A few weeks ago I wrote a blog post about my North American adventures in creative science communication, and I’m back this week to tell you all about the second leg of my Winston Churchill Memorial Trust Fellowship travels. Since I last wrote, I’ve spent a weekend in Berlin, and battled jet-lag of epic proportions as I then flew to Singapore, and then on to Hong Kong.
I’m now back at the University and working on new trial methodology projects at the Health Services Research Unit, so I thought I’d use this opportunity to reflect on the second leg of my Fellowship, along with some ideas on what I’m going to be doing over the next few months – a Fellowship is for life, not just for travelling!
Between ‘big’ Fellowship trips, I spent a weekend in Berlin, Germany. I travelled there as I wanted to visit STATE Studio, a public gallery, showroom and event space that was established on the back of STATE Festival; Berlin’s festival for open science, art and society. In the words of STATE, “It’s a place for creative synergies between science, art, and innovation to discover and explore the breakthrough developments that shape our future.” I left the studio feeling inspired, and brimming with ideas for new, creative, public engagement activities that I could use to increase awareness and conversation around my own work. The exhibit that has stuck in my mind most since I left Berlin, was a photography exhibition that looked at the potential societal impact of gene editing using CRISPR technology. Artist Emilia Tikka took part in one of STATE’s artist in residency programmes, which saw her work with scientists at the Max Delbrück Center for Molecular Medicine (MDC). She then worked with photographer Zuzanna Kaluzna to create the ‘ÆON- Trajectories of Longevity and CRISPR’ exhibition. The duo worked to tell the fictional story of a potential future; a couple are given the choice to defy the ageing process – the man agrees to, and inhales the CRISPR therapy, the women does not. The resulting images are confronting as you see the consequences of their decisions – the man ceases to age, and the woman continues to do so.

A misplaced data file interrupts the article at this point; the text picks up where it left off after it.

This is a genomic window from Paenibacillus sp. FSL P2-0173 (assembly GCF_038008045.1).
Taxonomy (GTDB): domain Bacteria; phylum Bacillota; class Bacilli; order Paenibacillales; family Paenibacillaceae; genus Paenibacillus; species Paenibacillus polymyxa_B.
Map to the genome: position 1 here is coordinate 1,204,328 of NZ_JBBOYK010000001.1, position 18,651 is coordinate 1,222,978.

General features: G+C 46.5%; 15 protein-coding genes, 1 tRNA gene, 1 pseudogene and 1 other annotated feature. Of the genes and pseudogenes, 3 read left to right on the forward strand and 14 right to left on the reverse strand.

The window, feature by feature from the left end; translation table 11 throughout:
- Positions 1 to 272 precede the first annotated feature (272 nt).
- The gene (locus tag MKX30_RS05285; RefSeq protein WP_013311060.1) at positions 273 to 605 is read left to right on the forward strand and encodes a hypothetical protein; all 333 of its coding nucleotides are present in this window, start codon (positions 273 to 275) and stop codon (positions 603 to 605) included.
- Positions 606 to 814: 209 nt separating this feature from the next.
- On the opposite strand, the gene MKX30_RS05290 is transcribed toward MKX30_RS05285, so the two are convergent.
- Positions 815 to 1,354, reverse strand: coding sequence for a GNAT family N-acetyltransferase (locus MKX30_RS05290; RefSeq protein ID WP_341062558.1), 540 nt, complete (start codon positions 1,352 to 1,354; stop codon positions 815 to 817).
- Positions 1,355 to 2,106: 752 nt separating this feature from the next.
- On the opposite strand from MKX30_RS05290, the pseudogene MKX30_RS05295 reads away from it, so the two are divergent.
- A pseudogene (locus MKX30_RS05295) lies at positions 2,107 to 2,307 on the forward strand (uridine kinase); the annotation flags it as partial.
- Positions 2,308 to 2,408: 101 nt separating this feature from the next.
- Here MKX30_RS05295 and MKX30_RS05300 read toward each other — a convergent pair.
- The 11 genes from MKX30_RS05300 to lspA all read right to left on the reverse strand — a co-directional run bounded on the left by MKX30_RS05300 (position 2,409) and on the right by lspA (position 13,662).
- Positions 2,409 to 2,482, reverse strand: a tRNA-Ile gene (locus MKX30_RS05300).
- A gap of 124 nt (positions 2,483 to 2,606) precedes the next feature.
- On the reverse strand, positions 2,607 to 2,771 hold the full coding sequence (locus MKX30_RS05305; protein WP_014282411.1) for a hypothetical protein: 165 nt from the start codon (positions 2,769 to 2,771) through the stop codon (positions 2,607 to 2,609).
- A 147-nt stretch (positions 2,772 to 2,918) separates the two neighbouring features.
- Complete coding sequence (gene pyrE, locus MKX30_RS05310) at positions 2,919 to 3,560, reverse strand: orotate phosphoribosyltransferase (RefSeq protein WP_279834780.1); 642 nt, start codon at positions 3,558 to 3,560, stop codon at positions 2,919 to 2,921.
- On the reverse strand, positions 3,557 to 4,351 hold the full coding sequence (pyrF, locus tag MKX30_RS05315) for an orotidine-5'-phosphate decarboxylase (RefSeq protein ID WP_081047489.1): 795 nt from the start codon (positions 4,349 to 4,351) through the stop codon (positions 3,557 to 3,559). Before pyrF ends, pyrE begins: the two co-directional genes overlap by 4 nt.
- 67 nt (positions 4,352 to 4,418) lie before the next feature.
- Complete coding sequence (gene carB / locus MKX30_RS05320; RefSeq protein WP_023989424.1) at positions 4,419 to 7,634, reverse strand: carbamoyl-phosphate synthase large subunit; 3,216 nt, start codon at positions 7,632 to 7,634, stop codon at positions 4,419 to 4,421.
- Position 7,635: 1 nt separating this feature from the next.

After that whirlwind visit to Berlin, I travelled to Asia – where the science communication landscape is completely different to the comparatively developed scenes in the UK, Europe and North America.
What I found particularly interesting about Singapore (my first stop), is that they have the first ArtScience Museum in the world; a massive, clearly expensive museum with 21 gallery spaces, that sits in the heart of Marina Bay Sands in the Downtown Core of Central Singapore. The museum has a permanent exhibition called the ArtScience Gallery, but the main attraction are the touring exhibits that are curated by other museums and design collectives. Many of the touring exhibits are curated by art collective teamLab, an interdisciplinary group of ‘ultratechnologists’ whose collaborative practice seeks to navigate the confluence of art, science, technology, design and the natural world. I found the teamLab exhibitions to be a really brilliant way of engaging people, particularly children; the exhibits were truly interactive, and I spent lots of time not only interacting with it myself, but watching how others interacted with it too.
My main takeaway from Singapore was that science communication activities are modern in that they tend to use technology in a more advanced way than other places that I’ve been, but that the sites and areas where these engagements are taking place are actually quite far behind the UK. We’re lucky in Aberdeen (and the wider UK, USA and Canada) in that we have lots of grassroots science communication and education collectives (e.g. Soapbox Science and Pint of Science) that are working to innovate and bring science to the public in new places. I found that in Singapore these hugely advanced exhibits were in expected places only – which may mean that the engagement is good because people are self-selecting and attend these events as they are already interested. I’ll be interested to see how this landscape changes over the coming years, it’d be amazing to see the tech-driven activities taken into unexpected places!
I finished my Fellowship travels in Hong Kong – probably the busiest place I’ve ever been, but one of the most amazing too. I used my few days there to visit Hong Kong Science Museum, but also to use it as a base for a day trip to visit giant pandas at Shenzhen Wildlife Park in Guangdong province, China. Giant pandas are no longer classified as ‘endangered’ animals, having been downgraded to ‘vulnerable’ on the global list of species at risk of extinction after their population increased by 17% in a decade. This increase in population is thought to be, at least in part, a result of increased public education and awareness that has facilitated significant volumes of research funding, and I was therefore interested in how the team of panda specialists in Shenzhen are educating and engaging the public with these (super cute!) animals.
Heidi is now back at HSRU and working on new trial methodology projects, but she will be sharing her research findings in more detail through presentations – if you’d like to hear more about Heidi’s work, please get in touch, she’d be happy to present her research to other research groups.